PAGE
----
- Award the batter-runner first base;
- return all other base runners to their time-of-pitch base; runners advance only if forced.
- If the batter puts the ball in play, and if the batter-runner or any other runner was put out on the play, enforce the penalty as described above. However, the manager of the team on offense has the option of taking the result of the play rather than the penalty.
For example, with fewer than two outs and a runner in scoring position, the batter who is interfered with might be put out at first, but a runner might have scored. In a close game, the manager might wish to accept the out and score the run rather than have the batter safe on first but the runner sent back to his time-of-pitch base.
Note. Such an election is the offensive manager’s to make. It is not your responsibility to present the manager with these options. The manager is expected to know this rule and to initiate the conversation with the plate umpire.
I’m adding this section on the catcher’s balk because one of the two situations we discuss here dovetails perfectly with catcher’s interference. When the catcher interferes with a batter while a runner from third is attempting to steal home (either on a suicide squeeze play or a straight up steal), then you handle the catcher’s interference as a special case, as described in Rule 6.01(g):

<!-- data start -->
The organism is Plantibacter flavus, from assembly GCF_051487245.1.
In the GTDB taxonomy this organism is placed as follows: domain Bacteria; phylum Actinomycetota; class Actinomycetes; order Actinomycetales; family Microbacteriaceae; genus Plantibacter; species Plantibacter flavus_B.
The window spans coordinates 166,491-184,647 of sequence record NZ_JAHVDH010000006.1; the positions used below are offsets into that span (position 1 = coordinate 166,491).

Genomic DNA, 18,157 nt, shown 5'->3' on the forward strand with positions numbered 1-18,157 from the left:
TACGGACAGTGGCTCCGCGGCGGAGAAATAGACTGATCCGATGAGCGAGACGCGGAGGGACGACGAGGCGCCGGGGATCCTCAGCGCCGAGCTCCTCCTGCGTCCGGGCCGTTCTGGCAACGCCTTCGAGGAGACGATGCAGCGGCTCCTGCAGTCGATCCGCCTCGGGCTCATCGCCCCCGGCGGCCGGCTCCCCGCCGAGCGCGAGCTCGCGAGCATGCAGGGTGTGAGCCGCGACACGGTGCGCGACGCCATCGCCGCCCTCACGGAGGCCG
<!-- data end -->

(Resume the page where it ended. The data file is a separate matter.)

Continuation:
“If, with a runner on third base and trying to score by means of a squeeze play or a steal, the catcher or any other fielder steps on, or in front of home base without possession of the ball, or touches the batter or his bat, the pitcher shall be charged with a balk, the batter shall be awarded first base on the interference and the ball is dead.”
This is exactly like catcher’s interference (because of course it is), but adds a twist when a runner is attempting to steal home. So you handle it just a bit differently:
- Call time immediately and award the batter first base on the interference.
- Call a balk on the pitcher.
- Award home to the runner who was stealing (that’s his one-base award on the balk); if other runners are on base, they also advance on the balk.
There is a second, much less dramatic way for a catcher to incur a balk on his pitcher, this one detailed in Rule 5.02(a) and applies only when delivering an intentional walk.
“The catcher shall station himself directly back of the plate. He may leave his position at any time to catch a pitch or make a play except that when the batter is being given an intentional base on balls, the catcher must stand with both feet within the lines of the catcher’s box until the ball leaves the pitcher’s hand. PENALTY: Balk.”
We’ve all seen intentional walks a million times: The catcher steps out of the catcher’s box just as the pitcher delivers the pitch. Technically, the catcher must not step out of his box until the ball has left the pitcher’s hand. If he does, the pitcher is charged with a balk (with runners on base), or with no runners on, an illegal pitch (ball to the batter).
Truth is, I’ve never seen this enforced. Not once. Not at any level. Even in pro ball, umpires appear to give a lot of leeway. In youth ball you sometimes see a catcher who is not familiar with the rule so he sets up way outside the catcher’s box. When I see this I simply instruct the catcher to get back where he belongs and explain why. Stepping out of the catcher’s box just a fraction of a second early is no big deal and shouldn’t be penalized.